In respectable periodicals, books are given reviewing space in inverse proportion to the likely size of their sales. Airport and supermarket bookstalls stock only books that are expected to sell in large numbers. Consequently, those who buy books at such book stalls have to do so without any guidance whatever from the book reviewers whose work published in respectable articles.
Which of the following is a valid criticism of the argument above?
I'm curious to know the source of the question, since it doesn't strike me as a realistic GMAT question. There are two answers I find equally compelling here, though neither is one of the answers provided in the posts above.
The conclusion of the argument is an extreme one: "Those who buy books at airports and supermarkets get no guidance whatsoever
from reviewers who publish in respectable periodicals." We need to find a legitimate criticism of this argument:
A. bookstalls like those found at airports and in supermarkets are designed to induce people to buy books on impulse.
This has nothing to do with the conclusion, which is concerned with whether people read reviews of these books.
B. The assortment of books available at airport bookstalls is different from the that of books available at supermarket bookstalls.
Again, this has nothing to do with the conclusion.
C.The fact the book is expected to sell well does not guarantee that actual sales will be large.
The books stocked by airports are those expected
to sell well. Similarly, respectable periodicals make decisions about what books to review based on expected
sales. Actual sales are irrelevant to the argument.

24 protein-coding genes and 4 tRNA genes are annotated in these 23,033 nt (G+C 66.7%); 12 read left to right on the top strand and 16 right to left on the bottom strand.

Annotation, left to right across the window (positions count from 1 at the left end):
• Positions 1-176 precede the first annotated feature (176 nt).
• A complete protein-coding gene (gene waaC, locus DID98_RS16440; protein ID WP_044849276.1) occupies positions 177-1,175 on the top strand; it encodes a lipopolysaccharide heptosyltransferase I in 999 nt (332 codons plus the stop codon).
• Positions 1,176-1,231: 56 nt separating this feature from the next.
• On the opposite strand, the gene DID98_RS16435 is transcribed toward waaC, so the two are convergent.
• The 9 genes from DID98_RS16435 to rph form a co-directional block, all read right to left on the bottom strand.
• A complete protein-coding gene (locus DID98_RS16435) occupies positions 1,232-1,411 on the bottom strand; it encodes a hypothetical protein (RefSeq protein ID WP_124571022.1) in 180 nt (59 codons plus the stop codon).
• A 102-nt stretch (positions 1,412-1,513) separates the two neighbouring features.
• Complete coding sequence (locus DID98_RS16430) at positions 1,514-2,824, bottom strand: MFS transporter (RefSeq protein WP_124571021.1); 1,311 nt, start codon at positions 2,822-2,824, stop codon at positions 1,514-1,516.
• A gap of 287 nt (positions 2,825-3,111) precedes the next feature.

D. Many who later come to be respected as book reviewers start their careers by writing for trashy magazines
If I make certain assumptions, this seems like a perfectly plausible criticism of the argument. The argument claims that people buying books at airports get no guidance from reviewers who publish in respectable periodicals
. It does not claim that people don't get guidance from the periodicals themselves. If the reviewers who publish in respectable periodicals also
publish reviews in other places, perhaps people do get guidance from those reviewers - from the reviews they publish in trashy magazines, for example. If all of the reviewers who now publish in respectable periodicals used to publish book reviews in trashy magazines, and if trashy magazines publish reviews of airport stall books, readers may have had access to extensive book reviews of airport books by these writers - not, perhaps, of the latest publications, but there may certainly be older books on the bookstands in airport book stores. So I can justify D on those grounds, though it requires a few assumptions - in particular, I'm assuming that airport book stores still have older books on their shelves. Without information about that, D is a potentially valid criticism.
E. The conclusion that respectable periodicals never publish reviews of projected best sellers is unwarranted.
This, however, is certainly a valid criticism. We know that "in respectable periodicals, books are given reviewing space in inverse proportion to the likely size of their sales." Well, if two things are inversely proportional, as one goes up, the other goes down. That is, the higher the expected sales of a book, the less space the respectable periodical will allocate to the book's review. Notice that does not
mean that the book gets no review at all from the periodical -- it only means it gets a shorter review than a book which is not expected to sell well. E identifies a flaw in the argument - the argument misunderstands the meaning of 'inverse proportion' - and is a perfectly valid criticism.
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